A slightly strange position to share from one of my games today. Even if the whole game isn't interesting enough to be worthy of repeating, and it essentially looks like someone has just heard a set of pieces randomly at the board, I do always enjoy positions where both sides manage to have passed pawns on the same file. I'm sure we all know the famous Tarrasch quote:

"In complicated rook endings the most important rule is one paid down by the author: The Rook's place is behind the passed pawn; behind the enemy pawn in order to hold it up, behind one's own in order to support its advance."

If he was around today I would be showing him to position below and pointing out the sheer impossibility of following that rule in this situation.

Tuesday, 30 July 2019

Joshua fails to qualify for the British Championship (part 4)

And so we continue ...

Team Sprog

David recovered from yesterday's defeat, with a victory putting him back on plus 1. His opponent was only rated 1120, though with the erratic nature of junior ratings it's hard to be sure how much notice we should take of that. He'll definitely be back in the big leagues tomorrow though.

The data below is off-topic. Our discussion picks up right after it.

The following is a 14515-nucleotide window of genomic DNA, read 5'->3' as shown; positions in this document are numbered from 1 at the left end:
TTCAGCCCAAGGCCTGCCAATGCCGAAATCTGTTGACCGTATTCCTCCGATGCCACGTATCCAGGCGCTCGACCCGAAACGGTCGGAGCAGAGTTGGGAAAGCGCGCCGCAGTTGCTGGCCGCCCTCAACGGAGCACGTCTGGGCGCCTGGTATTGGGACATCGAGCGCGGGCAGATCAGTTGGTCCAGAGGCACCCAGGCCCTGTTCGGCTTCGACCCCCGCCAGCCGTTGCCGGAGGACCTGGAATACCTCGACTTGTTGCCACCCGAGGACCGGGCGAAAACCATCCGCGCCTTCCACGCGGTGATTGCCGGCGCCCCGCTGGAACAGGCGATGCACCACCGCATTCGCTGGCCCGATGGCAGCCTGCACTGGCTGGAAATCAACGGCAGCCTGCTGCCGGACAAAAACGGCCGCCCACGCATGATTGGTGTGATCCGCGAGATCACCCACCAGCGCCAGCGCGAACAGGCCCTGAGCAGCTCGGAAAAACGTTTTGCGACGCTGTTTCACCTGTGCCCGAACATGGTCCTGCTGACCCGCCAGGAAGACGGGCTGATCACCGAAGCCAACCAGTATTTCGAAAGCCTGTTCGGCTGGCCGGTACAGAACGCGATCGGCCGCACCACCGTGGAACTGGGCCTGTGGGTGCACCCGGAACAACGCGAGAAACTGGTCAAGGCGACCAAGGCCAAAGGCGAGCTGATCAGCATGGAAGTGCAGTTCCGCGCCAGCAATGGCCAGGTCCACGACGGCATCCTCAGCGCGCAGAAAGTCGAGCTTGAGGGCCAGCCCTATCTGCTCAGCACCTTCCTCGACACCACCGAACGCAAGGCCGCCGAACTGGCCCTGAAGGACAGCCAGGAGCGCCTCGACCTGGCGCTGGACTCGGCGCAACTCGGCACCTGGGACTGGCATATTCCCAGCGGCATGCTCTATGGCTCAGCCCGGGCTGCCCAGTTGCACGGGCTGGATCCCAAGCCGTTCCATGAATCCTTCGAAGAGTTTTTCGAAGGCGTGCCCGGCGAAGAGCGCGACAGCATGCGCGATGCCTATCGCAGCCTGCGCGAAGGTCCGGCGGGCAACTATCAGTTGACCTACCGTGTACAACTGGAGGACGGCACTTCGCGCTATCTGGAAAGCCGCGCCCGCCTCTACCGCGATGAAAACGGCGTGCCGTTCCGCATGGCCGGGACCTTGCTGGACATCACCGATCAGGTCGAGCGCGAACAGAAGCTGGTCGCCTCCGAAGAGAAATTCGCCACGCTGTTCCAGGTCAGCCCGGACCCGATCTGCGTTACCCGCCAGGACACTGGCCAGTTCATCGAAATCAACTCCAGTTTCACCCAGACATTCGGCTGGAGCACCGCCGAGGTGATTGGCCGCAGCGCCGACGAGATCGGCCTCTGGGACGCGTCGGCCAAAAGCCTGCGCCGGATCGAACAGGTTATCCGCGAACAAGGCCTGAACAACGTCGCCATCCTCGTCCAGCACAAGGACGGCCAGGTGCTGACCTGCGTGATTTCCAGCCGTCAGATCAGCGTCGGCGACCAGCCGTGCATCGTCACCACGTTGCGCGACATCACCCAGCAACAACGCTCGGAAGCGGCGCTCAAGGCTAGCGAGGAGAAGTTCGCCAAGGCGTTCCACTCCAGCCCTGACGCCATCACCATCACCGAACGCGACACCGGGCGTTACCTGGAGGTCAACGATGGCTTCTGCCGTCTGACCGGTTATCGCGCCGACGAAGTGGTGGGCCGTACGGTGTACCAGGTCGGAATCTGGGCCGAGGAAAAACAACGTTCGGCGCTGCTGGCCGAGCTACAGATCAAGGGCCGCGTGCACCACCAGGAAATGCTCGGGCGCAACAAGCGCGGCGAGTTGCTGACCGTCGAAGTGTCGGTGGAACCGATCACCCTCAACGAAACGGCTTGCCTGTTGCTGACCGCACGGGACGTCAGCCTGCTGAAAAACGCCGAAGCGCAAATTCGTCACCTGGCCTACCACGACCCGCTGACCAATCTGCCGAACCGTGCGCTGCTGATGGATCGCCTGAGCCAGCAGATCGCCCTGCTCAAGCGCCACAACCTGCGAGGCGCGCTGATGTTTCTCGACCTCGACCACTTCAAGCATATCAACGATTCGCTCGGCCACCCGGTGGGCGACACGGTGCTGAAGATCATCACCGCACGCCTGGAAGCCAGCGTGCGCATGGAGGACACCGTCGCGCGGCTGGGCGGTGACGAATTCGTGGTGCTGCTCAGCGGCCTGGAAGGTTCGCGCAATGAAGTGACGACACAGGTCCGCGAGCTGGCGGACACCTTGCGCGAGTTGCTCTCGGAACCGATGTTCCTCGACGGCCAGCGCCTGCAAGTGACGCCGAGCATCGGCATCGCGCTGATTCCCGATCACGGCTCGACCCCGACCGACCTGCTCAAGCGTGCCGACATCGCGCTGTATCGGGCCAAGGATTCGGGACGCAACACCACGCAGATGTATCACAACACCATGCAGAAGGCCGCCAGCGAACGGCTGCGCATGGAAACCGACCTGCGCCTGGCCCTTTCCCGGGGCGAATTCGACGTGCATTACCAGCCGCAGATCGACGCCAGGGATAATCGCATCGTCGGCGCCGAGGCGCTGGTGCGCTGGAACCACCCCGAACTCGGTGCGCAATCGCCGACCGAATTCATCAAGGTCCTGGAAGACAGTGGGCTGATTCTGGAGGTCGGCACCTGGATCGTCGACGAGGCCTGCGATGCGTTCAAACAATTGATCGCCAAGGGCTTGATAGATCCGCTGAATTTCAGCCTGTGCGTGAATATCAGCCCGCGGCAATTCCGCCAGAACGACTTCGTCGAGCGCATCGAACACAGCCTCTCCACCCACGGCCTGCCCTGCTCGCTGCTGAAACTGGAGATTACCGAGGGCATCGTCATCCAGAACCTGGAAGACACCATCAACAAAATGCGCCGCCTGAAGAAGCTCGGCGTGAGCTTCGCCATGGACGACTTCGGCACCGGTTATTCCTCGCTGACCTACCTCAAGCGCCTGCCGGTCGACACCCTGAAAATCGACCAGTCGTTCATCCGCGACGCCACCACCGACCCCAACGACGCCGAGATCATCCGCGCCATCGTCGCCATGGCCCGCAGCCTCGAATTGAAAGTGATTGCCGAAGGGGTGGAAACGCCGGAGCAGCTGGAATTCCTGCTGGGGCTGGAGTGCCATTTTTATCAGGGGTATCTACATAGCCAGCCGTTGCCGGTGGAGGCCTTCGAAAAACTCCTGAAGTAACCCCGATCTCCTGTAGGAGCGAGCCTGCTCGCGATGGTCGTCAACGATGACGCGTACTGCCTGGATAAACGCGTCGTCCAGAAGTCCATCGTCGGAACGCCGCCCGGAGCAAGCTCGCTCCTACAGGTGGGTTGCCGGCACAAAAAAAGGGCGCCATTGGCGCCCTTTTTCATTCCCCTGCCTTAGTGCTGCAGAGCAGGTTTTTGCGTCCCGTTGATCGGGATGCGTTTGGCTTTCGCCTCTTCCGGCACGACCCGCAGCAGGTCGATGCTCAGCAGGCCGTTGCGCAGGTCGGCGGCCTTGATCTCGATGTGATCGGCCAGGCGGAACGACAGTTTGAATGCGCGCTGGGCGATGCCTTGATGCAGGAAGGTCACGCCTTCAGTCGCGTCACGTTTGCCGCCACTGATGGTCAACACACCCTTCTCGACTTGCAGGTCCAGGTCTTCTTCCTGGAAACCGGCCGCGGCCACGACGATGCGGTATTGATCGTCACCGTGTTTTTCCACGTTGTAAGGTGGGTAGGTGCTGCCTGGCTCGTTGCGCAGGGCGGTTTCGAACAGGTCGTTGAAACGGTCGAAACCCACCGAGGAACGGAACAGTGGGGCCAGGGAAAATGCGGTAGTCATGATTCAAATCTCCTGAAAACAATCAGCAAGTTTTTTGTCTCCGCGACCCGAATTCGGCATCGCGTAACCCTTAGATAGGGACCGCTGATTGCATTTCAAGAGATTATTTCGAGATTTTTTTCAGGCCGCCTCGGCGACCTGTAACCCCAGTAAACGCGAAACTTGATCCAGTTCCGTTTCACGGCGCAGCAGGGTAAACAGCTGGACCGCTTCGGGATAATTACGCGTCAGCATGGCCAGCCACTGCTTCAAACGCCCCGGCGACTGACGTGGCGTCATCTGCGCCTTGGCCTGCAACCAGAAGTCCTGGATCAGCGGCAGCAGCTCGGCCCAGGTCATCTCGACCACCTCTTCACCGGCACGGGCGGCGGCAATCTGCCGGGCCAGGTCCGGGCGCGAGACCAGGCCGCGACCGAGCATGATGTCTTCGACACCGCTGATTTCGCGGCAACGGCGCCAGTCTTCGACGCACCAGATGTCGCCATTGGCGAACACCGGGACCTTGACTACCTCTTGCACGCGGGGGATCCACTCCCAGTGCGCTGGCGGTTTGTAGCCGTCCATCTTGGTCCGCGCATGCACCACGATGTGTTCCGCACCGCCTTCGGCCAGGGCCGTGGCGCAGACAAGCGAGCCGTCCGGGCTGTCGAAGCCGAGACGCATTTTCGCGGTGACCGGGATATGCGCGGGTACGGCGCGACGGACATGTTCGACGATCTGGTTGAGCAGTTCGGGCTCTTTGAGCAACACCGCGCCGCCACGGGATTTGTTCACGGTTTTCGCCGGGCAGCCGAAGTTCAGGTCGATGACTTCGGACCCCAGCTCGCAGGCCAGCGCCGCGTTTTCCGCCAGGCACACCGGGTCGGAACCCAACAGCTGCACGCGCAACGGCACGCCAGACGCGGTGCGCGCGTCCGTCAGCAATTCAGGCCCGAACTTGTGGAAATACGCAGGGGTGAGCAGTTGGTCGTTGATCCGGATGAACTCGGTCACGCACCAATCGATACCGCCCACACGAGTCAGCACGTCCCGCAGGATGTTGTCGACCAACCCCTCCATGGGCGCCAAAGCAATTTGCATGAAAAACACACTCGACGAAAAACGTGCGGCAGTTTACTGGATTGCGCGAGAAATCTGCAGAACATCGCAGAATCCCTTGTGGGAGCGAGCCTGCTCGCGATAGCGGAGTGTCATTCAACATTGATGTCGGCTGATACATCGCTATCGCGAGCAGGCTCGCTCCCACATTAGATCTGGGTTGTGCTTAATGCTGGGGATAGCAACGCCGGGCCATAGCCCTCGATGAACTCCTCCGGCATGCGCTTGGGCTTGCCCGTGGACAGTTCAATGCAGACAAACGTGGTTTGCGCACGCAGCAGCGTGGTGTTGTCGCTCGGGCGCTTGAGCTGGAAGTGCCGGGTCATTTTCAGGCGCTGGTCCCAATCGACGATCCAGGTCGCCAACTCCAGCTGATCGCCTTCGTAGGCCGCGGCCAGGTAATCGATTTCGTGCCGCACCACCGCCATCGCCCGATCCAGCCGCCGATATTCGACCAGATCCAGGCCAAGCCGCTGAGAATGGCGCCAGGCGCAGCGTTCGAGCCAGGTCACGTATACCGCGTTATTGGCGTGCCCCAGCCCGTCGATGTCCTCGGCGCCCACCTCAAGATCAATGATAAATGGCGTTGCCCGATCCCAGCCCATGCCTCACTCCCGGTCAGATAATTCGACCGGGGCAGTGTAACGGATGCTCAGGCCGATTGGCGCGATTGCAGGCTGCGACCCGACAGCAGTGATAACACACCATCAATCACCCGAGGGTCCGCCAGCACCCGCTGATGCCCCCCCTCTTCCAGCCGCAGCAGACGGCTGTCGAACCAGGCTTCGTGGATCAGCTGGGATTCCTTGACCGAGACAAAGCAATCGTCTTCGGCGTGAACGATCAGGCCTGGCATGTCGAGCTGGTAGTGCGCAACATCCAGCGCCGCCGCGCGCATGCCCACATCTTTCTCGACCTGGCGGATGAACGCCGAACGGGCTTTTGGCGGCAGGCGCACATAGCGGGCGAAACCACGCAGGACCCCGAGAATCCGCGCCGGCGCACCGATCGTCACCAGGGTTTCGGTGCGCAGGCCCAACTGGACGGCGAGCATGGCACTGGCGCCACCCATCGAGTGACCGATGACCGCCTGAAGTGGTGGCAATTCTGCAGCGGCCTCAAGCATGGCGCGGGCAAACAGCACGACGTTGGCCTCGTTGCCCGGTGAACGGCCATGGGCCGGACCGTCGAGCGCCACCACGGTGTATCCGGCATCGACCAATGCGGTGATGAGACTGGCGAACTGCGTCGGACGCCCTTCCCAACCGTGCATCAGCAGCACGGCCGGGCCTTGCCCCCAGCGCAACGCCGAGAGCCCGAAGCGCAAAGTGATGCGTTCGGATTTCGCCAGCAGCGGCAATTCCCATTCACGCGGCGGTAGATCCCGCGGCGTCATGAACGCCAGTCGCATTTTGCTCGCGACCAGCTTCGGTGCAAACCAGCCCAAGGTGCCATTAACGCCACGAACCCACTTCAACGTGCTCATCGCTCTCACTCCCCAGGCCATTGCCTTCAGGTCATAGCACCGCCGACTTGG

I rather let the team down today, conspiring to lose both of my games. At least in the afternoon I just got outplayed so don't really have anything to complain about, but in the morning I was better out of the opening and for a considerable part of the game, before conspiring to lose by putting my king on the wrong square in the endgame. I remember thinking at the tie: "Kg1 or Kg2 - how much difference can it make?". Turns out a lot.

Fortunately my teammates made up for my incompetence, with Andy winning a fine game to move to 3/4 in the Major Open, playing well above his seeding. Ben also managed a win and a draw, with the won most notable for the fact he had a completely winning position after his opponents fifth move (see below).

Team Charlemagne

Roy has something of an off day today, going down in both his games, and for a long time it looked like both his teammates were going down with them. Bernard seemed to be down the exchange for absolutely nothing in his game, and Mark was hardly faring better, with only a solitary rook for his opponents two pieces. Experience came through in the end though, with both of them managing to hold on for draws, with Mark even managing to be up the exchange instead by the time it finally finished.